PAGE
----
The true stars of the schedule were our two late-afternoon sessions of yoga nidra , a deeply relaxing, healing meditation technique that doesn't require concentration and is seldom practiced in the West. For it, we brought blankets and pillows into the studio, slumber party style, made ourselves comfortable and lay as still as marble effigies for more than an hour while Stryker guided our thoughts. Part of the beauty of yoga nidra , Stryker said, is that it works even if you fall asleep and start to snore.
After our last yoga nidra practice, I mentioned I was on the way to Feathered Pipe Ranch, and my classmates, familiar with Baptiste's hard-driving, athletically challenging "power yoga boot camps," were appalled. Stryker raised an eyebrow and said only, "You are going to be a wet noodle."
No wonder I arrived at the 110-acre ranch at the end of Colorado Gulch shaking in my sandals. I'd reserved a tent on a platform in the piney woods, with a lantern, lawn chair and foam pad for my sleeping bag, near the retreat center's five tepees and three yurts. But when I saw it, I decided the tent was too far from the bathhouse and a little buggy. Fortunately, dorm space in the lodge and a room with a private bath connected to the director's cottage were available. (Altogether, the retreat can accommodate about 60 people.) I didn't regret the private room's higher cost.
This wet noodle needed all the comfort she could get.
Which isn't to say I didn't enjoy Feathered Pipe as much as Inner Harmony. This was more diverting, a funky, atmospheric place, part summer camp, part commune, built around a small artificial lake about 10 miles west of Helena. Here I found an Adirondack-style lodge backed by a broad lawn leading down to the lake. The lodge houses four dorm rooms, a kitchen and a high-ceilinged studio with a huge stone fireplace, perhaps the only yoga space in the world decorated with an elk head.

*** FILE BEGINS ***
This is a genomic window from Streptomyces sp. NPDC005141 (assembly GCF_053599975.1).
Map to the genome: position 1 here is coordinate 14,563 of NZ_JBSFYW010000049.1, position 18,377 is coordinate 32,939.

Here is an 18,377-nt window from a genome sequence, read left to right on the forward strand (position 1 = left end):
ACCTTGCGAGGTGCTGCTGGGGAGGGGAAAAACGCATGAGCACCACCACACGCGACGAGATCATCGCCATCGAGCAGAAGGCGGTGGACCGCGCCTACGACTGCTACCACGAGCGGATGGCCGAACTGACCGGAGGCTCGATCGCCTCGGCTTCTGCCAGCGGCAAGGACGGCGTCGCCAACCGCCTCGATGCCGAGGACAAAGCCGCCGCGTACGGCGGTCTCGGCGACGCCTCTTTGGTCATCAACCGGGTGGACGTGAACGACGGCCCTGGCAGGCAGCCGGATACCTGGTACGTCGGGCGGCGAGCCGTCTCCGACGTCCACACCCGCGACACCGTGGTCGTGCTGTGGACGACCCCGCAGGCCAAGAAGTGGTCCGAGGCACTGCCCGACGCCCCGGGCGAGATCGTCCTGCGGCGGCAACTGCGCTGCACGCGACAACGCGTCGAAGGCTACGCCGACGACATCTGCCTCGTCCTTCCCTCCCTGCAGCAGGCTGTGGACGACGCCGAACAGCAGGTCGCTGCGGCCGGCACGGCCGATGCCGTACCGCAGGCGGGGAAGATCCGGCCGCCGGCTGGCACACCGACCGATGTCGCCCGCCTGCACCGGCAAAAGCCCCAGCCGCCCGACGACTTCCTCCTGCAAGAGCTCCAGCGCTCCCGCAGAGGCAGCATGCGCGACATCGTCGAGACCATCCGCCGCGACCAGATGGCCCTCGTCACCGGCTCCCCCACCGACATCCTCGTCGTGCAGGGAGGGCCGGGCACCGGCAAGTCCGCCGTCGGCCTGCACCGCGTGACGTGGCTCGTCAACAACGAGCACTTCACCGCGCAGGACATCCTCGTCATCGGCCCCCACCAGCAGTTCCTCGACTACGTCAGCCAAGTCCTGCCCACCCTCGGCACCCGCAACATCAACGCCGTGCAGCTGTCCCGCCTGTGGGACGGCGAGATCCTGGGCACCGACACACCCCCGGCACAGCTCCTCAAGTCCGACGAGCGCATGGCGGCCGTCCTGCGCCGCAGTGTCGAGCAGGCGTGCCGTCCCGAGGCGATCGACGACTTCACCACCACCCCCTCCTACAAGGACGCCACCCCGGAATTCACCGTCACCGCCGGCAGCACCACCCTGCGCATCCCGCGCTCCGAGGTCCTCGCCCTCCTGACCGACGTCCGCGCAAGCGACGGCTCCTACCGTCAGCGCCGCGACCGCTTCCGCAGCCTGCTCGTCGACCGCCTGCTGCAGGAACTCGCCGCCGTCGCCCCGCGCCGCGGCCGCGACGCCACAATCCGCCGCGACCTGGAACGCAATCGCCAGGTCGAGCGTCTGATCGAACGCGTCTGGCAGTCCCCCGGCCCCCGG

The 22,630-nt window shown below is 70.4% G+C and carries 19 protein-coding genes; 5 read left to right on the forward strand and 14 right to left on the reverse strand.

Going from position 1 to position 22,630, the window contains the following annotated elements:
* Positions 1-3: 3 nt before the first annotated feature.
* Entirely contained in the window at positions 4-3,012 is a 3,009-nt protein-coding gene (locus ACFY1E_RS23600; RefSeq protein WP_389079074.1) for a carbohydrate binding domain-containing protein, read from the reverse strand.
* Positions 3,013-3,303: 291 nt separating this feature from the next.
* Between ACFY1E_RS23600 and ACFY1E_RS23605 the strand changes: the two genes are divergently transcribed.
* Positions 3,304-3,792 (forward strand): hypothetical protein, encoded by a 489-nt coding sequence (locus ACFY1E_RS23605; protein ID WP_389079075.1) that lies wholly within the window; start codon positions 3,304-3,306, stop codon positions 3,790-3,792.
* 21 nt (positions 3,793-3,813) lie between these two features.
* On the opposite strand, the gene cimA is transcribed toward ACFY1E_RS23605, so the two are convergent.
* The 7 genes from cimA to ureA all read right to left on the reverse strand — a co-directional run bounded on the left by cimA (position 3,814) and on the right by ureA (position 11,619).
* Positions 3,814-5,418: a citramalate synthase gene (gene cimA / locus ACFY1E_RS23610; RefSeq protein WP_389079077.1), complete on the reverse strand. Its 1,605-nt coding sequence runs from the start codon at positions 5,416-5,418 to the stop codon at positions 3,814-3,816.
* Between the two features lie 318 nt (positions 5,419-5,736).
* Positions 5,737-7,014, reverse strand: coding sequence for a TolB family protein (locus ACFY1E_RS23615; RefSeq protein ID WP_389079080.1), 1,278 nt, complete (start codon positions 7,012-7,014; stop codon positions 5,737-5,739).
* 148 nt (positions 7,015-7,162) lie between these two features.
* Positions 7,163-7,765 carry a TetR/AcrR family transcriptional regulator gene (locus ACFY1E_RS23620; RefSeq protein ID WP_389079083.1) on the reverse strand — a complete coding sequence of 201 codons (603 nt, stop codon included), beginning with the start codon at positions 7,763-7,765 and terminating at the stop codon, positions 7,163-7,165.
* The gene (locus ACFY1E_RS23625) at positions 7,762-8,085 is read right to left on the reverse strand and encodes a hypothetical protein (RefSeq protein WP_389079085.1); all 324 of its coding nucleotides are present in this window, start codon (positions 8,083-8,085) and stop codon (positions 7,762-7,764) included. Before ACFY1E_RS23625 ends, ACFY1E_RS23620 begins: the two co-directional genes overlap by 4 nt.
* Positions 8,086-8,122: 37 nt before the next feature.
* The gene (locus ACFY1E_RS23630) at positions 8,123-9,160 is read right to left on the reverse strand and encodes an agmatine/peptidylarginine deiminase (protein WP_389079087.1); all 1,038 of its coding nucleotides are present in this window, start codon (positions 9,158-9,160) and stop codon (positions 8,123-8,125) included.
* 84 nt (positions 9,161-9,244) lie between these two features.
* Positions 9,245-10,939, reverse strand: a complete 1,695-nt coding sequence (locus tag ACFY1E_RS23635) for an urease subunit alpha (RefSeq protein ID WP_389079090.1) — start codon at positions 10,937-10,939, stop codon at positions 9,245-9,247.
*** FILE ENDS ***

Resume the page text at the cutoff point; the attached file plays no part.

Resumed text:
That's pure India Supera, who is director of the Feathered Pipe Foundation, a nonprofit organization that helps Montana AIDS sufferers, educates refugee Tibetan children and has been sponsoring yoga retreats at the ranch every summer since 1975.
Besides the yoga, highlights of my stay included a stiflingly hot hour in a Chippewa-Cree sweat lodge; a stiff early morning hike to a wide-open meadow high in the Rockies; a session with Edie Resto, a massage therapist and natural healer who used acupuncture and a laser gun to soothe my pulled hamstring; and a campfire chat with Supera about how Feathered Pipe Ranch came to be.
The story can take five minute or five hours, depending on how this runaway hippie girl, Earth mama, Renaissance woman feels. Supera inherited the ranch from a friend she met at an ashram in India. At first, locals called her and her Feathered Pipe friends "the hippies at the end of the gulch." They nearly went bankrupt in 1979, but they persevered and are among the more firmly established yoga retreats in North America.
The daily schedule is like Inner Harmony's, but the hikes are more strenuous, the accommodations more rustic. The food is fresh and plentiful, but not as gourmet. The yoga schedule at Feathered Pipe is more varied. And if you happen to come for a Baptiste boot camp, coffee and dairy products will be absent from your diet.
The group was more East Coast and younger than my group at Inner Harmony because the Cambridge yoga jock seems to attract people who don't yet know how it feels to have sagging breasts and spreading tummies. My boot camp had 33 yoginis and five yogis.